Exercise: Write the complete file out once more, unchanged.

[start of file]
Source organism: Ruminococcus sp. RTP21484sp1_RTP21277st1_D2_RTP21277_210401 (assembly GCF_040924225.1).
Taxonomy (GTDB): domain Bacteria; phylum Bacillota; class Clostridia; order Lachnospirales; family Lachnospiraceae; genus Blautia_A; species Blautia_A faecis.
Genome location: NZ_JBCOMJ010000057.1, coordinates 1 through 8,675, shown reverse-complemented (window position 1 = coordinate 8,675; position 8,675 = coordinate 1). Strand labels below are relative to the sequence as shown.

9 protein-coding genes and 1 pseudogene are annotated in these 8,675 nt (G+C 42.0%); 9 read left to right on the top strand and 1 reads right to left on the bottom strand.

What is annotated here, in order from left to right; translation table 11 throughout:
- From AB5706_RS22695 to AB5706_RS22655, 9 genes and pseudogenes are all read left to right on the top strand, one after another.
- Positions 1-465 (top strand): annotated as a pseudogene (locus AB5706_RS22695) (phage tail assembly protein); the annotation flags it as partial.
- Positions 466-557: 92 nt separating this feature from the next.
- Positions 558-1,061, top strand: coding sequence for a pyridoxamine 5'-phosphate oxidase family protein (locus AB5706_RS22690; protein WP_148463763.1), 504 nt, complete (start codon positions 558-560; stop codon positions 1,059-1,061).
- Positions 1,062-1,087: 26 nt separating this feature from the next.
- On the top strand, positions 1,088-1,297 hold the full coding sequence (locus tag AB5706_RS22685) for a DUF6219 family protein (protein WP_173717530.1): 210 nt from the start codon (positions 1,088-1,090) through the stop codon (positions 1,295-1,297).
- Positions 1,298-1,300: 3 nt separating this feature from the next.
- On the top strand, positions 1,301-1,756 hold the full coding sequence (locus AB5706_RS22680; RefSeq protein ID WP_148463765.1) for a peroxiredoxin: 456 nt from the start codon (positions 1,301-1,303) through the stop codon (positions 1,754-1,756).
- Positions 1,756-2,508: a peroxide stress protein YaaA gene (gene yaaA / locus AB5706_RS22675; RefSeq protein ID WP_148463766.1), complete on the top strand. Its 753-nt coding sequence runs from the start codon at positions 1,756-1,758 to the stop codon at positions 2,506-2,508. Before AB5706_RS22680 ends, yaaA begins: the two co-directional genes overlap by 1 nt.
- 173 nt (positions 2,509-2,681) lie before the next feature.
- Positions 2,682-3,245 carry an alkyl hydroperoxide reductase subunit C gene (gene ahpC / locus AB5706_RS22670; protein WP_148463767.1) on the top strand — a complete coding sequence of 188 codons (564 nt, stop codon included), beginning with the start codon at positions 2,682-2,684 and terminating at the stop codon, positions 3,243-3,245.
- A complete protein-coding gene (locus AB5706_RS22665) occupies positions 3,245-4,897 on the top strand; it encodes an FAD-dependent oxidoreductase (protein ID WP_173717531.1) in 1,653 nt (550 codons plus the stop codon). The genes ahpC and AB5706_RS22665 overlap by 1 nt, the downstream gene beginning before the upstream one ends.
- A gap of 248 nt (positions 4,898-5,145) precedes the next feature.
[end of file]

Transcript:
Source organism: Ruminococcus sp. RTP21484sp1_RTP21277st1_D2_RTP21277_210401 (assembly GCF_040924225.1).
Taxonomy (GTDB): domain Bacteria; phylum Bacillota; class Clostridia; order Lachnospirales; family Lachnospiraceae; genus Blautia_A; species Blautia_A faecis.
Genome location: NZ_JBCOMJ010000057.1, coordinates 1 through 8,675, shown reverse-complemented (window position 1 = coordinate 8,675; position 8,675 = coordinate 1). Strand labels below are relative to the sequence as shown.

9 protein-coding genes and 1 pseudogene are annotated in these 8,675 nt (G+C 42.0%); 9 read left to right on the top strand and 1 reads right to left on the bottom strand.

What is annotated here, in order from left to right; translation table 11 throughout:
- From AB5706_RS22695 to AB5706_RS22655, 9 genes and pseudogenes are all read left to right on the top strand, one after another.
- Positions 1-465 (top strand): annotated as a pseudogene (locus AB5706_RS22695) (phage tail assembly protein); the annotation flags it as partial.
- Positions 466-557: 92 nt separating this feature from the next.
- Positions 558-1,061, top strand: coding sequence for a pyridoxamine 5'-phosphate oxidase family protein (locus AB5706_RS22690; protein WP_148463763.1), 504 nt, complete (start codon positions 558-560; stop codon positions 1,059-1,061).
- Positions 1,062-1,087: 26 nt separating this feature from the next.
- On the top strand, positions 1,088-1,297 hold the full coding sequence (locus tag AB5706_RS22685) for a DUF6219 family protein (protein WP_173717530.1): 210 nt from the start codon (positions 1,088-1,090) through the stop codon (positions 1,295-1,297).
- Positions 1,298-1,300: 3 nt separating this feature from the next.
- On the top strand, positions 1,301-1,756 hold the full coding sequence (locus AB5706_RS22680; RefSeq protein ID WP_148463765.1) for a peroxiredoxin: 456 nt from the start codon (positions 1,301-1,303) through the stop codon (positions 1,754-1,756).
- Positions 1,756-2,508: a peroxide stress protein YaaA gene (gene yaaA / locus AB5706_RS22675; RefSeq protein ID WP_148463766.1), complete on the top strand. Its 753-nt coding sequence runs from the start codon at positions 1,756-1,758 to the stop codon at positions 2,506-2,508. Before AB5706_RS22680 ends, yaaA begins: the two co-directional genes overlap by 1 nt.
- 173 nt (positions 2,509-2,681) lie before the next feature.
- Positions 2,682-3,245 carry an alkyl hydroperoxide reductase subunit C gene (gene ahpC / locus AB5706_RS22670; protein WP_148463767.1) on the top strand — a complete coding sequence of 188 codons (564 nt, stop codon included), beginning with the start codon at positions 2,682-2,684 and terminating at the stop codon, positions 3,243-3,245.
- A complete protein-coding gene (locus AB5706_RS22665) occupies positions 3,245-4,897 on the top strand; it encodes an FAD-dependent oxidoreductase (protein ID WP_173717531.1) in 1,653 nt (550 codons plus the stop codon). The genes ahpC and AB5706_RS22665 overlap by 1 nt, the downstream gene beginning before the upstream one ends.
- A gap of 248 nt (positions 4,898-5,145) precedes the next feature.